Local designer Elaine Nicholson developed her collection of beautiful cowls and blankets while studying Contemporary Textiles at Shetland College. Taking inspiration from her heritage, she taught herself to knit openwork and traditional Shetland lace, and using computer assisted design programs developed patterns for knitting on an industrial knitting machine. These pieces are especially tactile, as Elaine experiments with different yarn mixtures resulting in beautifully soft contemporary textures.
Her mother’s skill in lace knitting has been a major source of inspiration to Elaine, and her collection innovatively combines traditional lace knitting skills with new technology. She writes this about her Hap Blanket:
"Inspiration for this design came from a hap (shawl) hand knitted in 1987 by my mother, Minnie Hughson, for the birth of her grand-nephew. Janet Williamson (the baby’s mother) was keen for the hap to be made from Shetland wool for warmth. It featured tree patterns with a leaf pattern in the centre, and was the largest hap she knitted, almost too large for the hap stretchers when it was complete. By 2013 my mother, now suffering from dementia, was residing in the Fernlea Wishart Anderson Care Centre. I was delighted when Janet gifted the hap back to me for a keepsake, it was in very good condition as it had been kept for special occasions. I was excited taking the hap to Fernlea, looking forward to discussing the detail in the knitting with my mother. She looked at the hap and agreed it was beautiful knitting, but did not recognise the hap, and refused to believe that it was her own makkin (knitting); dementia had taken charge.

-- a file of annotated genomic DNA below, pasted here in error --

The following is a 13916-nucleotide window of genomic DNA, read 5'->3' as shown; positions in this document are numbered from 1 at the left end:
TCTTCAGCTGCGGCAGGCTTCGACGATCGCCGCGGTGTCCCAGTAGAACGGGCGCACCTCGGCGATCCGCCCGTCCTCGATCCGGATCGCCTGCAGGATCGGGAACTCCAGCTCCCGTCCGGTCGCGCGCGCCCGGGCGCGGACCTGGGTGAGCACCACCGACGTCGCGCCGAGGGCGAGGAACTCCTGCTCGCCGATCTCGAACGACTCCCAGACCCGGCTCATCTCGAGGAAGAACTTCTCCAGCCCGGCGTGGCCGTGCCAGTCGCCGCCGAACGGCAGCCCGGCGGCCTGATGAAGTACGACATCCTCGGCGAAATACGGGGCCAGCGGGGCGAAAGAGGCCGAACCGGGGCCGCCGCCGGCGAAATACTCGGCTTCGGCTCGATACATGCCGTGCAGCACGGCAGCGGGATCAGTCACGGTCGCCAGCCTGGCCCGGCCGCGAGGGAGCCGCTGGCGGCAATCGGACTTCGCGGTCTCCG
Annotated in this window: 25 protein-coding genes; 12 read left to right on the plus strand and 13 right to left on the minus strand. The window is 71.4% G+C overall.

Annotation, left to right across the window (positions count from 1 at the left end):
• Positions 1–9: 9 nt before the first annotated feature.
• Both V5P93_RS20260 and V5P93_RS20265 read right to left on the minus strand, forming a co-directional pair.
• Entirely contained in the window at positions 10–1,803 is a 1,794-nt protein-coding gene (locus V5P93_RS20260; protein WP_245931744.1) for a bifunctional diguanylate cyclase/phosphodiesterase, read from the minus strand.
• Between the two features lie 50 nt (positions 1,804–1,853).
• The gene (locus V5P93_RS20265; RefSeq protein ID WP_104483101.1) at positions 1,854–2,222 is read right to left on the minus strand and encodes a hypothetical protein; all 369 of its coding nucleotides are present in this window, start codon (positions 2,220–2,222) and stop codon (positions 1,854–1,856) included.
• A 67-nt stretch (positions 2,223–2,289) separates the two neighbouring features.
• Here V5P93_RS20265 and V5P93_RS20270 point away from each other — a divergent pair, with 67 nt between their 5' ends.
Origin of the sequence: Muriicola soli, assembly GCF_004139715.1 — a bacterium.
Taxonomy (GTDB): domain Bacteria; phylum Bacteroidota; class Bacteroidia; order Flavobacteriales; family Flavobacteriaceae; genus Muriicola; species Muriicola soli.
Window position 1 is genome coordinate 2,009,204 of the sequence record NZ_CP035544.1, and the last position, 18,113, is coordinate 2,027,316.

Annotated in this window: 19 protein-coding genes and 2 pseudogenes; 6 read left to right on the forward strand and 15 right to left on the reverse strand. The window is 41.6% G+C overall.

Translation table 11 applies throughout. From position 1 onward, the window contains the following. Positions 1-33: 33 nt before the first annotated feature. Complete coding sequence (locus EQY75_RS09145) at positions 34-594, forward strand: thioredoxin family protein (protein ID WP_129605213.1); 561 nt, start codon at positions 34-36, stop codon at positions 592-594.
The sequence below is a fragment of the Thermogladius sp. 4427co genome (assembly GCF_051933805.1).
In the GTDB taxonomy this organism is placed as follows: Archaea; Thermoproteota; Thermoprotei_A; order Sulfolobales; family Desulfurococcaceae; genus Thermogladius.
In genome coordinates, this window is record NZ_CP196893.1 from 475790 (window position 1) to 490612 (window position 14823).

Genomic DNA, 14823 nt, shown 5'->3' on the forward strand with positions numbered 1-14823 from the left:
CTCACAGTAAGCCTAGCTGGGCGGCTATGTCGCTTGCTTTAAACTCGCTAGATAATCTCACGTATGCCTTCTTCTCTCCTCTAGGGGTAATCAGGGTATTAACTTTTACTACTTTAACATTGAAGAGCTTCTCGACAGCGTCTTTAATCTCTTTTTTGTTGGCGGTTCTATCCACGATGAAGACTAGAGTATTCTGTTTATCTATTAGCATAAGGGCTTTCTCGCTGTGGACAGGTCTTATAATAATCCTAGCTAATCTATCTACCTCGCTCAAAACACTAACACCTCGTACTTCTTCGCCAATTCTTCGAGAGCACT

In my own textile work last year, at the Shetland College, UHI, I researched Shetland lace knitting with a focus on my heritage. I was eager to use the lace patterning of a hap, but knitting lace by hand is time consuming and demands perfection, in addition to needing focus and concentration. I was looking for some way to catch the essence of a traditional hap by using machine knitting, wanting to connect my work with my mother’s work. In the design, parts of the pattern are erased and chaotic leaving untidy empty spaces, trying to reflect how dementia takes over, disorders and vacates. The blanket pattern fades away as it moves towards the top edge, suggesting the passing of time. Essential criteria for me was that the blanket was soft, the tactile element was just as important as the pattern design – 'hap' is a Shetland word for shawl, from the word haptic, “to wrap, also relating to the sense of touch”. I experimented with different fibres and washed the blankets until I achieved a suitably soft tactile feel."
Elaine Ann's work is currently available to buy from the Bonhoga Gallery shop and craft cabinet.